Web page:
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# Parallel resistors (part 3)

## Video transcript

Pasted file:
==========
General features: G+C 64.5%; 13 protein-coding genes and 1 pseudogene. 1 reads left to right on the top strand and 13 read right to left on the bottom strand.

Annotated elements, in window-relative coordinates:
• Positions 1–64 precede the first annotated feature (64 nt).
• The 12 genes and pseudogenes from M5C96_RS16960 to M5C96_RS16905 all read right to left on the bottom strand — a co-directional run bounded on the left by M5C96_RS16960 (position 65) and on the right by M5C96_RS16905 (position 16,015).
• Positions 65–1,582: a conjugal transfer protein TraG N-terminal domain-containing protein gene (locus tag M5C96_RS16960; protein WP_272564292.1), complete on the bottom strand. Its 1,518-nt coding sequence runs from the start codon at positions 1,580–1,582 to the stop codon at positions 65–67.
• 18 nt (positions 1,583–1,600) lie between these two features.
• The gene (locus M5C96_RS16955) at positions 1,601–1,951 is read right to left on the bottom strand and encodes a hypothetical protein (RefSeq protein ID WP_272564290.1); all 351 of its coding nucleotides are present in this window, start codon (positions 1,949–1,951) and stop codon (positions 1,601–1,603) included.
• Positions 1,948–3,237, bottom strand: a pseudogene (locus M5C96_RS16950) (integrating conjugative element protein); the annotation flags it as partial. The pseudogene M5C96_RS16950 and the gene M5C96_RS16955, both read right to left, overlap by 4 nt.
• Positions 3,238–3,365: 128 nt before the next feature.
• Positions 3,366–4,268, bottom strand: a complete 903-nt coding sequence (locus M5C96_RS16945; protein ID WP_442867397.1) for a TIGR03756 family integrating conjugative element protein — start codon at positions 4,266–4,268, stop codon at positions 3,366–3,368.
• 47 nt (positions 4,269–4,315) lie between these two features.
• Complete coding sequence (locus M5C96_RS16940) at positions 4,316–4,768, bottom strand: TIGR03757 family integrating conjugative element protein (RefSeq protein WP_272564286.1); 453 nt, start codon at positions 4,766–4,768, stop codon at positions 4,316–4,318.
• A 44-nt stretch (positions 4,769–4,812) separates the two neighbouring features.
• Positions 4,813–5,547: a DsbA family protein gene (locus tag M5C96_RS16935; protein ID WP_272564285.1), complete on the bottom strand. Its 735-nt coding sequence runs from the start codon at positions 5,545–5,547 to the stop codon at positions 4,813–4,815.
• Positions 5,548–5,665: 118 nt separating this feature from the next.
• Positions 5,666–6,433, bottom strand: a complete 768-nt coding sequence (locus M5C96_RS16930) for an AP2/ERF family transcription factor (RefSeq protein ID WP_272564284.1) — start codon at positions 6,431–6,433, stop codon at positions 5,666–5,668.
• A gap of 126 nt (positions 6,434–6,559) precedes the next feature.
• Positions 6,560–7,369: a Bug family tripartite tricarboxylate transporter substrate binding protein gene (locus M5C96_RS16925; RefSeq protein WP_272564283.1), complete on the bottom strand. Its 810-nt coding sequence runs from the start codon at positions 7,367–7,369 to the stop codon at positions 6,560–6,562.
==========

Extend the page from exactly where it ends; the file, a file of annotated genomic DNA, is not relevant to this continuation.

in this video we're going to talk even some more about parallel resistors parallel resistors are resistors that are connected end to end and share the same notes here's r1 and r2 they share the same nodes that one and that one and that means they share the same voltage and we worked out a expression for how to replace that with a single resistor R parallel and we found that a 1 over R parallel is 1 over r1 plus 1 over r2 so in this video I'm going to actually start working with this expression a little bit more and we'll just change it around a little bit to an easier and easy way to remember it and then we're going to do a special case where r1 and r2 are the same value and we're going to see what happens so right now I just want to do a little bit of algebra on that expression 1 over R P is the same as 1 over R 1 plus 1 over r2 what I want to end up with here is an expression that on this side says RP equals something and on this side I just want one expression not not two fractions so we're going to go about that by combining these two fractions first so the least common denominator here l see D equals r1 times r2 and I'm going to convert both these to convert this to that proper denominator I have to multiply it by r2 over r2 so we'll do it we'll do all the steps we'll multiply it by r2 over r2 on this expression we have to multiply it by r1 over r1 and this equals of course one over RP continuing on one over RP equals R 2 over R 1 R 2 plus R 1 over r 1 r 2 and now i can combine them together let's let's move up here one over RP equals will keep everything in numerical order R 1 plus R 2 over R 1 R 2 and now I'm going to take the reciprocal of both sides of the expression so I get an expression in R P R P equals and just flip over this expression R 1 R 2 over R 1 plus R 2 that is a way you can remember how to combine parallel resistors the parallel equivalent resistor RP is the product of the two resistors over the sub so it's a product over the sum that's how I remember it now this arithmetic this expression is exactly the same as the original one that we had these are the same and it's just a question which one do you want to remember which one's easier to remember and which ones easy is to calculate I like to remember this one here let's do a quick example using it I'll move the screen up a little bit let's leave that there so we can see it let's say we have two parallel resistors and we'll say the one the first one is 1000 ohms and the second one is four thousand ohms and the question is what is the parallel combination of those things how can I replace these with one resistor so the same current flows and we'll use this expression here so RP equals a product which is 1000 times 4000 divided by the sum 1000 plus 4000 and that equals oh my goodness there's a lot of zeros here four and six zeros one two three four five six over that's easy five thousand all right and let's say let's take out three zeros out of this one let's knock off three zeros here and three zeros here and I have 4000 divided by five and that equals 800 ohms so that is this and that's how we use this expression not just something to notice here notice that our parallel the equivalent parallel resistor is smaller than both of these and that happens every time that happens every time the parallel resistance is smaller than the smallest resistor so here it was 1,000 it's going to be smaller than that and that's a property of parallel resistors because you have two current paths that allow current to go two different ways the effective resistance is always smaller than the smallest original path because there's a way for current to go around another way so this is now the expression for two parallel resistors and that's a good one to remember now I'm going to show you one special case and we'll do this in this color what if R 1 equals R 2 what is RP and for this special case we use the same expression we say RP we say RP is the product will just use R because R is this it's the same value R times R over hour plus R and that's multiplied and so that is R squared over 2 R and one of these RS cancels so let's cancel let's cancel that are and that's squared and we end up with 0 over 2 so for the special case if R 1 equals R 2 then our P equals R over 2 it's just half and that should make sense if that that if we do something like this if we draw two resistors in parallel like this and we say this is 300 ohms and this is 300 ohms that means the effective effective parallel resistor 150 ohms that's got a very pleasing symmetry to it because these resistors are the same they have the same voltage they're going to have the same current basically twice as much current is going to flow in this circuit as would flow if there was just one of these guys so that's where the divide by two comes from so for two resistors in parallel if the resistors are the same value the effective parallel resistance is just half